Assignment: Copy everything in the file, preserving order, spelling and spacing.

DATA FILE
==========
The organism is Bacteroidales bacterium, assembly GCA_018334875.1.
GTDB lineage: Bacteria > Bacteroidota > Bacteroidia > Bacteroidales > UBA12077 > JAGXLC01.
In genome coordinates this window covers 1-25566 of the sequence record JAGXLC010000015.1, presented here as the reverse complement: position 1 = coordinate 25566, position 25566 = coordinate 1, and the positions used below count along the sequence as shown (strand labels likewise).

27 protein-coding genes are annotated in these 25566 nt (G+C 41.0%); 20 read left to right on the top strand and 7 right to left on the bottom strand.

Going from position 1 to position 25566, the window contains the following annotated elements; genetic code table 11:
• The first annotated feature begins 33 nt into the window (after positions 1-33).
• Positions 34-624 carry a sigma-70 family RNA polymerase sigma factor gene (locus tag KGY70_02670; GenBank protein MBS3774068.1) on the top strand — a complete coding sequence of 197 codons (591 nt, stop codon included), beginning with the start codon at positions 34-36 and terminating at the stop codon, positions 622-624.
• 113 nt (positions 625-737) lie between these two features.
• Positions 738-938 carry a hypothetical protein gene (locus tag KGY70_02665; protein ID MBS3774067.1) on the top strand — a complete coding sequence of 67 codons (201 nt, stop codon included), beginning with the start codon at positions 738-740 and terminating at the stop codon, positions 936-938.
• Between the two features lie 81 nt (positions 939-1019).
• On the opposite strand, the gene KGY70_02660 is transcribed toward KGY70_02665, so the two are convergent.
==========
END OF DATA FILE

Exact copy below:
The organism is Bacteroidales bacterium, assembly GCA_018334875.1.
GTDB lineage: Bacteria > Bacteroidota > Bacteroidia > Bacteroidales > UBA12077 > JAGXLC01.
In genome coordinates this window covers 1-25566 of the sequence record JAGXLC010000015.1, presented here as the reverse complement: position 1 = coordinate 25566, position 25566 = coordinate 1, and the positions used below count along the sequence as shown (strand labels likewise).

27 protein-coding genes are annotated in these 25566 nt (G+C 41.0%); 20 read left to right on the top strand and 7 right to left on the bottom strand.

Going from position 1 to position 25566, the window contains the following annotated elements; genetic code table 11:
• The first annotated feature begins 33 nt into the window (after positions 1-33).
• Positions 34-624 carry a sigma-70 family RNA polymerase sigma factor gene (locus tag KGY70_02670; GenBank protein MBS3774068.1) on the top strand — a complete coding sequence of 197 codons (591 nt, stop codon included), beginning with the start codon at positions 34-36 and terminating at the stop codon, positions 622-624.
• 113 nt (positions 625-737) lie between these two features.
• Positions 738-938 carry a hypothetical protein gene (locus tag KGY70_02665; protein ID MBS3774067.1) on the top strand — a complete coding sequence of 67 codons (201 nt, stop codon included), beginning with the start codon at positions 738-740 and terminating at the stop codon, positions 936-938.
• Between the two features lie 81 nt (positions 939-1019).
• On the opposite strand, the gene KGY70_02660 is transcribed toward KGY70_02665, so the two are convergent.